News

We back 'Save a Life for Scotland'

Thursday 11 May 2017

Scottish Fire and Rescue’s Gary Canning checks out Queens Cross tenants’ Hugh McCann and Daisy Woo’s CPR technique.Around 100 staff and tenants of Queens Cross Housing Association are being trained up in CPR (Cardio Pulmonary Resuscitation) skills in a bid to improve cardiac arrest survival rates in the north Glasgow area. 

Part of the Scottish Government’s ‘Save a Life for Scotland’ initiative the association is providing eight defibrillators across four neighbourhoods in the city. The volunteers are being trained by firefighters from Scottish Fire and Rescue Service in CPR techniques and on how to use the life saving equipment.

Defibrillation is an emergency medical technique that uses an electrical shock to reset the natural beat of the heart.

‘We recognise that communities with equipment and basic life-saving skills can help save lives and for every minute that passes without resuscitation the chances of survival decreases by 10%. But if a defibrillator is used along with CPR within the first few minutes of cardiac arrest, survival rates jump from five per cent to 75%,’ said Queens Cross chief executive, Shona Stephen.

‘These defibrillators really will have the capacity to save people’s lives, so I’m delighted that so many volunteers have stepped forward for training already, they are all potential life savers.’

‘I’m also delighted that our initiative has attracted the support of our local MSP Bob Doris whose Parliamentary motion welcomed our efforts to support the government’s Save a Life for Scotland campaign.’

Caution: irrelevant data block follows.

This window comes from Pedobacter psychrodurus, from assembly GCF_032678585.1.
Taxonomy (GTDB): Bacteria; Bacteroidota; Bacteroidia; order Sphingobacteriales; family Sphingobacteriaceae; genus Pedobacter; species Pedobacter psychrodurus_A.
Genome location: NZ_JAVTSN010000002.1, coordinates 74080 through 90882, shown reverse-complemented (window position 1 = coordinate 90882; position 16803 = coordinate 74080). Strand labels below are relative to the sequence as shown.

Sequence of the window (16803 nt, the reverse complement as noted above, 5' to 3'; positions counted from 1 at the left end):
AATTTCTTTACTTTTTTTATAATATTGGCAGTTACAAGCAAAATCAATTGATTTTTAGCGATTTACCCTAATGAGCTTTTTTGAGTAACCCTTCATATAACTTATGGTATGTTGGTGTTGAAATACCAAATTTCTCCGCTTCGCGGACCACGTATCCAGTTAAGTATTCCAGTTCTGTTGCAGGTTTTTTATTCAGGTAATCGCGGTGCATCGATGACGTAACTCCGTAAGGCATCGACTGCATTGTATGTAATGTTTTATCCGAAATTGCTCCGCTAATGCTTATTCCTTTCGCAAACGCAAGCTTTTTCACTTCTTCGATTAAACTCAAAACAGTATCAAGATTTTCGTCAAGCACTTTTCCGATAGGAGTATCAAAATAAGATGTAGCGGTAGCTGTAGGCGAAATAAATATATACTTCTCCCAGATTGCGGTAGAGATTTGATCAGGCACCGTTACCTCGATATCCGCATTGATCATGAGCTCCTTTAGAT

Research by the British Heart Foundation reveals that that currently only four in ten bystanders know how to perform CPR.

In Scotland each year, around 3500 people suffer an ‘out of hospital’ cardiac arrest and only around 175 survive. The government wants to at least double this survival rate by equipping half a million people across the country with CPR skills by 2020.

Scottish Fire and Rescue’s Local Senior Officer for Glasgow, Jim Hymas said:

‘When someone goes into cardiac arrest their heart is not pumping and every second counts. Performing immediate CPR can keep oxygen circulating around the body until medical professionals arrive and it only takes about half-an-hour to learn the technique.

‘This is a great chance for our firefighters to pass on vital skills that could make the difference between life and death.’

The innovative partnership with the British Heart Foundation has equipped all 356 of Scotland's fire stations with Call Push Rescue training kits, to give communities right across the country the opportunity to learn life-saving skills.

Any Queens Cross tenants interested in getting CPR training can contact Joyce Gallagher on 0141 589 7442 or email jgallagher@qcha.org.uk